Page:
Table 4

Correlation between bone histomorphometric parameters and 18F-PET at the lumbar spine

K i/BMAD lumbar spinea

n

 

MAR (μm/day)

BFR/BS (μm3/mm2/day)

MS/BS (%)

OS/BS (%)

Model 1

14

r

0.33

0.30

0.23

–0.05

p

0.246

0.298

0.427

0.864

Model 2

9

r

0.81

0.59

0.55

–0.09

p

0.008

0.092

0.125

0.803

a K i measured at the lumbar spine corrected for volumetric BMD (BMAD) estimated using site-matched areal DXA scans

Model 1 included biopsies with double labels and single labels. A default value of 0.30 μm/day was assigned to biopsies with single labels only. Model 2 excluded biopsies with single or no labels. Data represent the correlation coefficient (r) and p values calculated using the Spearman rank test

Fig. 3

Scatter plots showing the relationship between K i/BMAD and mineral acquisition apposition rate using a model 1, including biopsies with single and double tetracycline labels, and b model 2, excluding biopsies with single or no tetracycline labels

When the bone histomorphometric and BTM results were compared, there was a significant correlation between BFR/BS and PINP (r = 0.95, p = 0.001), OPG (r = 0.77, p = 0.044), and TRAP5b (r = 0.77, p = 0.044) for the CKD5D group, while MAR correlated significantly with OPG (r = 0.78, p = 0.039) for the osteoporosis group. No significant correlations were observed between K i at any site and BTM results for either the CKD5D or osteoporosis group.

Discussion

As few nephrologists have access to specialized histopathological services [44], bone biopsy remains unrealistic in many centers; and this, combined with the known relatively poor predictive capabilities of a single measurement of serum iPTH [20], provided the rationale for this study. The current study was limited by the small sample size, but it has demonstrated that 18F-PET can be used to assess regional bone formation at multiple sites of the skeleton in CKD5D patients, including clinically relevant sites such as the spine, hip, and forearm, and allows a comparison of cortical and trabecular bone. In addition, a significant correlation was observed between K i, corrected for BMAD, and MAR derived using the gold standard of bone biopsy at the iliac crest.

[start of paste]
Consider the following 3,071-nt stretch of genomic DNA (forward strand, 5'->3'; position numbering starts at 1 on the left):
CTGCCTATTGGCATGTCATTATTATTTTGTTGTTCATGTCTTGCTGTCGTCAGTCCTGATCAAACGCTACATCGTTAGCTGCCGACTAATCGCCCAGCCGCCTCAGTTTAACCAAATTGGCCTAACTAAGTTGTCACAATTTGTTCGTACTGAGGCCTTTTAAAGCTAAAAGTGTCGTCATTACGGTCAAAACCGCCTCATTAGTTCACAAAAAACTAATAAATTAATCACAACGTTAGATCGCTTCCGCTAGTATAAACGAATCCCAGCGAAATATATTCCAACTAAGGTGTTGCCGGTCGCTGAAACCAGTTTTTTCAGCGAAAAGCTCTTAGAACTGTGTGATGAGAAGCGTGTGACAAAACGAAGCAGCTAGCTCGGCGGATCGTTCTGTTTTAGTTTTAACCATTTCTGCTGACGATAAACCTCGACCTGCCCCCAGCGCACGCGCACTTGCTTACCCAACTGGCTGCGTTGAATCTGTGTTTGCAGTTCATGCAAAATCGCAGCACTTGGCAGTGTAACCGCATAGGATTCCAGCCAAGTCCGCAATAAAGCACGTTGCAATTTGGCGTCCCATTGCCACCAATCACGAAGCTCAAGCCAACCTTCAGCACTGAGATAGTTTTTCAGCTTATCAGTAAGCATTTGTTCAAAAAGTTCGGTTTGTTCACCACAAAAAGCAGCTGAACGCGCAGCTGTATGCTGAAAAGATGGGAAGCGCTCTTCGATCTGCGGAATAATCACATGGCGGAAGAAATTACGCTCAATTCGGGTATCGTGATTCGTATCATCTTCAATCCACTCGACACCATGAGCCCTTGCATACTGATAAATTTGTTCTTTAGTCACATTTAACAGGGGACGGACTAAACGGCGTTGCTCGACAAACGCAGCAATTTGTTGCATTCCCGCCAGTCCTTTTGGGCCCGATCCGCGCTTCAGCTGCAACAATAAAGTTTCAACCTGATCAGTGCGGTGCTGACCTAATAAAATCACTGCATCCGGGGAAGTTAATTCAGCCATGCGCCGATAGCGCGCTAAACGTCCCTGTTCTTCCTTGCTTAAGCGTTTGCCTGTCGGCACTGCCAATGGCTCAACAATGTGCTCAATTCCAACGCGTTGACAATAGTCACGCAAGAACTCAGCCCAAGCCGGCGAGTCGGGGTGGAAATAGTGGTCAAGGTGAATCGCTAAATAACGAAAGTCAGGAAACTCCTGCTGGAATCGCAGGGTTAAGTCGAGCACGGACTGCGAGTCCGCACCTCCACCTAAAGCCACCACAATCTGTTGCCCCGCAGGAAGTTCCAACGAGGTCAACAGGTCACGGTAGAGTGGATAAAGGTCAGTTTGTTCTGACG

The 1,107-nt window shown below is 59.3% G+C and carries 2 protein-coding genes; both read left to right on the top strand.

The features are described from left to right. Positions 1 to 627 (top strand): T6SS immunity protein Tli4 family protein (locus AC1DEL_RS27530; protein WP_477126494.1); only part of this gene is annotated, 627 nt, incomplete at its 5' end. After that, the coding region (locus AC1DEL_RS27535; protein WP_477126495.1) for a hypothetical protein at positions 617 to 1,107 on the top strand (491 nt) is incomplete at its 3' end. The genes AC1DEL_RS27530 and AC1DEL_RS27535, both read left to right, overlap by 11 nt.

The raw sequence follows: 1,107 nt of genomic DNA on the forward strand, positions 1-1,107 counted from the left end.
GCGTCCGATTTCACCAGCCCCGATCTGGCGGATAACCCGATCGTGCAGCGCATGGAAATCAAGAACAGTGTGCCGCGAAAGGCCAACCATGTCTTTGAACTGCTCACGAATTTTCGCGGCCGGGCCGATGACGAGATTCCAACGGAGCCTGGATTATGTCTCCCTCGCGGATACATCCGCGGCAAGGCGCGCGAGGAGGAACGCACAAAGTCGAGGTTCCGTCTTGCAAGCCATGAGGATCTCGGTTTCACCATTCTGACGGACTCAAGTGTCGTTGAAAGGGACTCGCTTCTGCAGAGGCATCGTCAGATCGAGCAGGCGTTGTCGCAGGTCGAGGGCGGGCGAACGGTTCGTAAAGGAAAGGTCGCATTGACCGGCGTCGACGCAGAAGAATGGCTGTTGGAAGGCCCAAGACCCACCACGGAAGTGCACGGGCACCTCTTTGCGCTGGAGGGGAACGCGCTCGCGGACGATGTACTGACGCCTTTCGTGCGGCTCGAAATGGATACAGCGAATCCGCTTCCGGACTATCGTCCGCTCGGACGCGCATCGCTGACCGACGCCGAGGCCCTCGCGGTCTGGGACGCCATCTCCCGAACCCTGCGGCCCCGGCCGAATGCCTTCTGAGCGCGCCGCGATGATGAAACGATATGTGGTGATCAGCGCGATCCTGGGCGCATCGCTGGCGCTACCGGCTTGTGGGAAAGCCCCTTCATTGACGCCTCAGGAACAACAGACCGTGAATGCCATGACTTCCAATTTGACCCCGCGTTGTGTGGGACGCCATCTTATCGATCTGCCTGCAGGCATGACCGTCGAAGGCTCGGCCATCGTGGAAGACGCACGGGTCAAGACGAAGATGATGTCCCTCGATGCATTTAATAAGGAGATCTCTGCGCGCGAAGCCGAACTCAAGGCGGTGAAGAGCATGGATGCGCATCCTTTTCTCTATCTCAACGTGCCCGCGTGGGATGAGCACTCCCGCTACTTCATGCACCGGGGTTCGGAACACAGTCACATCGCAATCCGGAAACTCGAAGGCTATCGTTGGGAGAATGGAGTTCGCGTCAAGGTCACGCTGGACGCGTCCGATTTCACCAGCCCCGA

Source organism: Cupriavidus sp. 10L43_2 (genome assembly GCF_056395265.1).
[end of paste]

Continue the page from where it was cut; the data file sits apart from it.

The CKD5D patients were identified as having suspected ABD if serum iPTH was consistently below the threshold of <150 nmol/L in the preceding 3 months prior to screening. Subsequent evaluation of the bone biopsy samples revealed that only two subjects (numbers 2 and 5 in Table 2) had ABD confirmed by bone histology as evident by low numbers of bone cells, low bone formation, and reduced osteoid amount. Significant correlations, typically in the range 0.5–0.7, between iPTH measurements and bone histology have been reported [45, 46, 47, 48]. However, it is accepted that the utility of iPTH for correctly classifying bone subtypes in individual subjects is limited [19, 20]. Therefore, the fact that only two of the CKD5D patients had confirmed ABD on bone histology is not entirely unexpected. Furthermore, the diagnosis of ABD is complex, even when using bone histomorphometry. A recently published report demonstrated this in two hemodialysis patients with very low PTH levels and suspected ABD [49]. Histomorphometric parameters in cancellous bone confirmed ABD in both patients using conventional classification. However, bone remodeling was increased at all three surfaces in cortical bone, evident by increased osteoblastic surface, osteoid surface, BFR, and other parameters [49]. It has been suggested that many cases of ABD based on cancellous bone, with the exclusion of cortical bone, should be more appropriately considered patients with low to normal turnover [50, 51]. It is also clear that ABD should not be considered one entity with a uniform histological picture. There may be a complete lack of bone cells and no tetracycline labels in some samples but evidence of bone cells and single or double labels indicating bone-remodeling activity in others. In addition, bone status does not remain static during the course of CKD, transitioning from high to low turnover, and vice versa, due to underlying changes in mineral derangements or in response to treatment [52].